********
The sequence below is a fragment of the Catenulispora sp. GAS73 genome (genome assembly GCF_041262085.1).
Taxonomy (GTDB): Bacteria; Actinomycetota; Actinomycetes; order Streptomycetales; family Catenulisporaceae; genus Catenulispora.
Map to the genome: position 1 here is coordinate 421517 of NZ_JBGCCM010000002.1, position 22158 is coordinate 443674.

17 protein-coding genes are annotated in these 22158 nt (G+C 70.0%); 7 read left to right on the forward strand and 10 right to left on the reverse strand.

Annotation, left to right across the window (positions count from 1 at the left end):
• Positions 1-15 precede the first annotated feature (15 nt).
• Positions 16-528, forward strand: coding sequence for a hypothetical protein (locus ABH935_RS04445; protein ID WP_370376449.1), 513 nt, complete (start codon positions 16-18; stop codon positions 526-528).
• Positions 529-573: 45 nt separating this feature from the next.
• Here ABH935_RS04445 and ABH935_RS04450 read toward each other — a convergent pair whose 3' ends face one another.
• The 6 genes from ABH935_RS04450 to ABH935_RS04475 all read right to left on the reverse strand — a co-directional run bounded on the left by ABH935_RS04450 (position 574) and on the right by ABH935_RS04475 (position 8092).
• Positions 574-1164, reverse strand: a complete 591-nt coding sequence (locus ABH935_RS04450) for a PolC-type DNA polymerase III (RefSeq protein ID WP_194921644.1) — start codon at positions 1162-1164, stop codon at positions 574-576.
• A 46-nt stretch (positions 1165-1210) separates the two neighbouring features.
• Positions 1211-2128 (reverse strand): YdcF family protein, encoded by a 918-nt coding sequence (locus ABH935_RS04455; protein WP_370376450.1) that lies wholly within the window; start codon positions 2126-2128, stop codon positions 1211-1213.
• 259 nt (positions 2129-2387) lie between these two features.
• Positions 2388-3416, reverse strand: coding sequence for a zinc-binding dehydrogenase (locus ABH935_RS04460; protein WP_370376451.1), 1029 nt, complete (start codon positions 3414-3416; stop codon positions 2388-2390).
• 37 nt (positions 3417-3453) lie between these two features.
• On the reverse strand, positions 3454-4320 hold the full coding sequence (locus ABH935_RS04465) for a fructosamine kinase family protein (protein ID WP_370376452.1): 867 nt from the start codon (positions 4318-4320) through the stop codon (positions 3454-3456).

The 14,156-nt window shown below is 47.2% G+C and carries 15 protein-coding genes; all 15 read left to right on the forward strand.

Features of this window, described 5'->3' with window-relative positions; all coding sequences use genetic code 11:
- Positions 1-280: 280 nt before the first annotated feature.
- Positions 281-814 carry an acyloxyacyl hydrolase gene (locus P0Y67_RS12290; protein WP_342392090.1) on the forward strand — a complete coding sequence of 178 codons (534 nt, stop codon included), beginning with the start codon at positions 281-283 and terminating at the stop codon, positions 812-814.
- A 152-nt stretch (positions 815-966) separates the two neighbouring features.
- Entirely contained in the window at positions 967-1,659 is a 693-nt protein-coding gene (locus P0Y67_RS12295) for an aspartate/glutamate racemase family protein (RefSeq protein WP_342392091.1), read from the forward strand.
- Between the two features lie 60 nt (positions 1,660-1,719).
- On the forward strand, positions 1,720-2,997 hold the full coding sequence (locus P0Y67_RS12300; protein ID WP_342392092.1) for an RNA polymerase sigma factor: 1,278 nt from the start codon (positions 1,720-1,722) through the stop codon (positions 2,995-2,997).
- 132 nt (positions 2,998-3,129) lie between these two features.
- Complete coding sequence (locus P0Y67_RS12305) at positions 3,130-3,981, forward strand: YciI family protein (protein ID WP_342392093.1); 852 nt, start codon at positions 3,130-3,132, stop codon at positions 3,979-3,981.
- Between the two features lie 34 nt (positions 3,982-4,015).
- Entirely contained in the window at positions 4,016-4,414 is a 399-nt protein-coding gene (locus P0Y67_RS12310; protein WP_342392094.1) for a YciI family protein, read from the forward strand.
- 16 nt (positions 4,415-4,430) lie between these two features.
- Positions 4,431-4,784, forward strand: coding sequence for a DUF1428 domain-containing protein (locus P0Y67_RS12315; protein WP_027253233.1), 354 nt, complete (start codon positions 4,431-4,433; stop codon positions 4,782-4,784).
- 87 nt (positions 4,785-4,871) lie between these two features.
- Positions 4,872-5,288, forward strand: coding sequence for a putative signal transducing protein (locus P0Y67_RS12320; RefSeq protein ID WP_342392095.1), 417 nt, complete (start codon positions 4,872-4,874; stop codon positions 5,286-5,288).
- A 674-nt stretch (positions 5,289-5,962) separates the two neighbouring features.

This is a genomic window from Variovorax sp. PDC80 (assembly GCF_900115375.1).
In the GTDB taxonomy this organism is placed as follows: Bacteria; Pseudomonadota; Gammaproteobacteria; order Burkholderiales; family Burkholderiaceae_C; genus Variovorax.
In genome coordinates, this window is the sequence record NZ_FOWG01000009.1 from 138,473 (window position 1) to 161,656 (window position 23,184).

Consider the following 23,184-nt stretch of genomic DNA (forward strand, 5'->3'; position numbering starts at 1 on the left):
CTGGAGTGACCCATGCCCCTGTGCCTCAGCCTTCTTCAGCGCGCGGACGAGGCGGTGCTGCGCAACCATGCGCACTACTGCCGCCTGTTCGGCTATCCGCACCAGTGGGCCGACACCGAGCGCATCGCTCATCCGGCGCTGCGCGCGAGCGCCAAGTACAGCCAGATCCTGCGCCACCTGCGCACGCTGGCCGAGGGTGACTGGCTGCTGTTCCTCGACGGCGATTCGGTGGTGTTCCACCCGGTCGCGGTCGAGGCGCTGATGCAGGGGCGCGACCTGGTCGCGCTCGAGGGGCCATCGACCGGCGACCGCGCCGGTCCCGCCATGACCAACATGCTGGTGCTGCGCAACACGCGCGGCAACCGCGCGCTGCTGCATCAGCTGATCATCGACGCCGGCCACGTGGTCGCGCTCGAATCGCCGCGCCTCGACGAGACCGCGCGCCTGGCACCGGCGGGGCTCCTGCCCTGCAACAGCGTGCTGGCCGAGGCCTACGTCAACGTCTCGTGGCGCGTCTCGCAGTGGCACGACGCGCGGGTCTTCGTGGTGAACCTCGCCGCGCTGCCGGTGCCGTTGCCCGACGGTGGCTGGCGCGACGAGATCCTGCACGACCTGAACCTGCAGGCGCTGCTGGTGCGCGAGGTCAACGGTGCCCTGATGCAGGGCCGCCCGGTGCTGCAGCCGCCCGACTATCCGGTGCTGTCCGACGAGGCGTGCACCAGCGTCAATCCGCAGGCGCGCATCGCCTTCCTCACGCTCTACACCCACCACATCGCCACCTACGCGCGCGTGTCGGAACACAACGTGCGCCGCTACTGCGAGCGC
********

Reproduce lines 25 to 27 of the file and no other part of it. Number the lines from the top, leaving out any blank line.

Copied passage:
- On the forward strand, positions 1,720-2,997 hold the full coding sequence (locus P0Y67_RS12300; protein ID WP_342392092.1) for an RNA polymerase sigma factor: 1,278 nt from the start codon (positions 1,720-1,722) through the stop codon (positions 2,995-2,997).
- 132 nt (positions 2,998-3,129) lie between these two features.
- Complete coding sequence (locus P0Y67_RS12305) at positions 3,130-3,981, forward strand: YciI family protein (protein ID WP_342392093.1); 852 nt, start codon at positions 3,130-3,132, stop codon at positions 3,979-3,981.